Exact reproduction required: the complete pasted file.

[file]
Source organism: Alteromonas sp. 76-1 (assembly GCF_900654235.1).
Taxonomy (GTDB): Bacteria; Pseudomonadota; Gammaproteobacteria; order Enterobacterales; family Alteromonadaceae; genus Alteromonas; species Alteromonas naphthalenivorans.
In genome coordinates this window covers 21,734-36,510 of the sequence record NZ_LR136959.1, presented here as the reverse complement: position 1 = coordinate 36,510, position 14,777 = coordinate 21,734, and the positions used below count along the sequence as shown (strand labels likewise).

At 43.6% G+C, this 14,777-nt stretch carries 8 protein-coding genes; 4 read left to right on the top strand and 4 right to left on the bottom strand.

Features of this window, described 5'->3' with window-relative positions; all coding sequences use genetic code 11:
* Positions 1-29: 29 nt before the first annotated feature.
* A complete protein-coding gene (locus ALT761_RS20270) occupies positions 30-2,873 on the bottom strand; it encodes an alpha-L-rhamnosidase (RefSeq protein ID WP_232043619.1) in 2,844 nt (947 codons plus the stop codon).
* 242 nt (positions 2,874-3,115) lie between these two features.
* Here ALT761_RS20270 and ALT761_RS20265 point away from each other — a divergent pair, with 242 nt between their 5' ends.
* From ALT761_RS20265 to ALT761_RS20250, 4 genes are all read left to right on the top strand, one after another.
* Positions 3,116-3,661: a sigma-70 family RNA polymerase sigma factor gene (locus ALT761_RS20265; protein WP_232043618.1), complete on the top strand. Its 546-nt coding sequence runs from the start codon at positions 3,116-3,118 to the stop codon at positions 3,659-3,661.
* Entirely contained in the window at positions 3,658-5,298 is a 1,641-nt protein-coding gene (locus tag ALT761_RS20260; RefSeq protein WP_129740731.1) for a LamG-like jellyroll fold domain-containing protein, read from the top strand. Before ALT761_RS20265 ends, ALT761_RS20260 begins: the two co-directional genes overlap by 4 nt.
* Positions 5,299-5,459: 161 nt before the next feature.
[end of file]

Source organism: Alteromonas sp. 76-1 (assembly GCF_900654235.1).
Taxonomy (GTDB): Bacteria; Pseudomonadota; Gammaproteobacteria; order Enterobacterales; family Alteromonadaceae; genus Alteromonas; species Alteromonas naphthalenivorans.
In genome coordinates this window covers 21,734-36,510 of the sequence record NZ_LR136959.1, presented here as the reverse complement: position 1 = coordinate 36,510, position 14,777 = coordinate 21,734, and the positions used below count along the sequence as shown (strand labels likewise).

At 43.6% G+C, this 14,777-nt stretch carries 8 protein-coding genes; 4 read left to right on the top strand and 4 right to left on the bottom strand.

Features of this window, described 5'->3' with window-relative positions; all coding sequences use genetic code 11:
* Positions 1-29: 29 nt before the first annotated feature.
* A complete protein-coding gene (locus ALT761_RS20270) occupies positions 30-2,873 on the bottom strand; it encodes an alpha-L-rhamnosidase (RefSeq protein ID WP_232043619.1) in 2,844 nt (947 codons plus the stop codon).
* 242 nt (positions 2,874-3,115) lie between these two features.
* Here ALT761_RS20270 and ALT761_RS20265 point away from each other — a divergent pair, with 242 nt between their 5' ends.
* From ALT761_RS20265 to ALT761_RS20250, 4 genes are all read left to right on the top strand, one after another.
* Positions 3,116-3,661: a sigma-70 family RNA polymerase sigma factor gene (locus ALT761_RS20265; protein WP_232043618.1), complete on the top strand. Its 546-nt coding sequence runs from the start codon at positions 3,116-3,118 to the stop codon at positions 3,659-3,661.
* Entirely contained in the window at positions 3,658-5,298 is a 1,641-nt protein-coding gene (locus tag ALT761_RS20260; RefSeq protein WP_129740731.1) for a LamG-like jellyroll fold domain-containing protein, read from the top strand. Before ALT761_RS20265 ends, ALT761_RS20260 begins: the two co-directional genes overlap by 4 nt.
* Positions 5,299-5,459: 161 nt before the next feature.